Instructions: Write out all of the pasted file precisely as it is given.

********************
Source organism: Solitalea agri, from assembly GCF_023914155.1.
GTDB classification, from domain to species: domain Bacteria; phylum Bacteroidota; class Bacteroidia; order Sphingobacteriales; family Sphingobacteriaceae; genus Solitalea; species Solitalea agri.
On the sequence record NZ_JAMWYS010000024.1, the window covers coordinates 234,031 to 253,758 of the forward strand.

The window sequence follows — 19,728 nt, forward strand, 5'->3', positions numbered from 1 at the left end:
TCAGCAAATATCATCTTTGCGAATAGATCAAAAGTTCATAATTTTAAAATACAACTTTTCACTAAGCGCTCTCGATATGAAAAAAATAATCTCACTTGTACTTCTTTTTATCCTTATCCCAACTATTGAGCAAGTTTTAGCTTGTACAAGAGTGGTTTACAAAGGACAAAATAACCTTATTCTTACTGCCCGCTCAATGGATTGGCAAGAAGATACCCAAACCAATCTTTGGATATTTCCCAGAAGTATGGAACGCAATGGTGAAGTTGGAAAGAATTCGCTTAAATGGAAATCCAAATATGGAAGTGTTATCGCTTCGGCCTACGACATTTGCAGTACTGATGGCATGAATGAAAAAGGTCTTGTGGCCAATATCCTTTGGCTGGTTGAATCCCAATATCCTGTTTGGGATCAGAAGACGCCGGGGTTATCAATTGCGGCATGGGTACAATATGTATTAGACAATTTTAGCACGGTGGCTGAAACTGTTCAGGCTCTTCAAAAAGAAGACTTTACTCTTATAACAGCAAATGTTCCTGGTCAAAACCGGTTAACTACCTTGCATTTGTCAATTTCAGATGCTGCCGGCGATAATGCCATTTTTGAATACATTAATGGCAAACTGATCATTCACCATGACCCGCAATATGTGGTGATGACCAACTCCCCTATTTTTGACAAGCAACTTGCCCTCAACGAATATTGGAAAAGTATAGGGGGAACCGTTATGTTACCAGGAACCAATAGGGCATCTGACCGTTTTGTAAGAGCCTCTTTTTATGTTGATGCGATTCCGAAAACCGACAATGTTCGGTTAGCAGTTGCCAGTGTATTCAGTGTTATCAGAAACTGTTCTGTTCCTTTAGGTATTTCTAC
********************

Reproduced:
Source organism: Solitalea agri, from assembly GCF_023914155.1.
GTDB classification, from domain to species: domain Bacteria; phylum Bacteroidota; class Bacteroidia; order Sphingobacteriales; family Sphingobacteriaceae; genus Solitalea; species Solitalea agri.
On the sequence record NZ_JAMWYS010000024.1, the window covers coordinates 234,031 to 253,758 of the forward strand.

The window sequence follows — 19,728 nt, forward strand, 5'->3', positions numbered from 1 at the left end:
TCAGCAAATATCATCTTTGCGAATAGATCAAAAGTTCATAATTTTAAAATACAACTTTTCACTAAGCGCTCTCGATATGAAAAAAATAATCTCACTTGTACTTCTTTTTATCCTTATCCCAACTATTGAGCAAGTTTTAGCTTGTACAAGAGTGGTTTACAAAGGACAAAATAACCTTATTCTTACTGCCCGCTCAATGGATTGGCAAGAAGATACCCAAACCAATCTTTGGATATTTCCCAGAAGTATGGAACGCAATGGTGAAGTTGGAAAGAATTCGCTTAAATGGAAATCCAAATATGGAAGTGTTATCGCTTCGGCCTACGACATTTGCAGTACTGATGGCATGAATGAAAAAGGTCTTGTGGCCAATATCCTTTGGCTGGTTGAATCCCAATATCCTGTTTGGGATCAGAAGACGCCGGGGTTATCAATTGCGGCATGGGTACAATATGTATTAGACAATTTTAGCACGGTGGCTGAAACTGTTCAGGCTCTTCAAAAAGAAGACTTTACTCTTATAACAGCAAATGTTCCTGGTCAAAACCGGTTAACTACCTTGCATTTGTCAATTTCAGATGCTGCCGGCGATAATGCCATTTTTGAATACATTAATGGCAAACTGATCATTCACCATGACCCGCAATATGTGGTGATGACCAACTCCCCTATTTTTGACAAGCAACTTGCCCTCAACGAATATTGGAAAAGTATAGGGGGAACCGTTATGTTACCAGGAACCAATAGGGCATCTGACCGTTTTGTAAGAGCCTCTTTTTATGTTGATGCGATTCCGAAAACCGACAATGTTCGGTTAGCAGTTGCCAGTGTATTCAGTGTTATCAGAAACTGTTCTGTTCCTTTAGGTATTTCTAC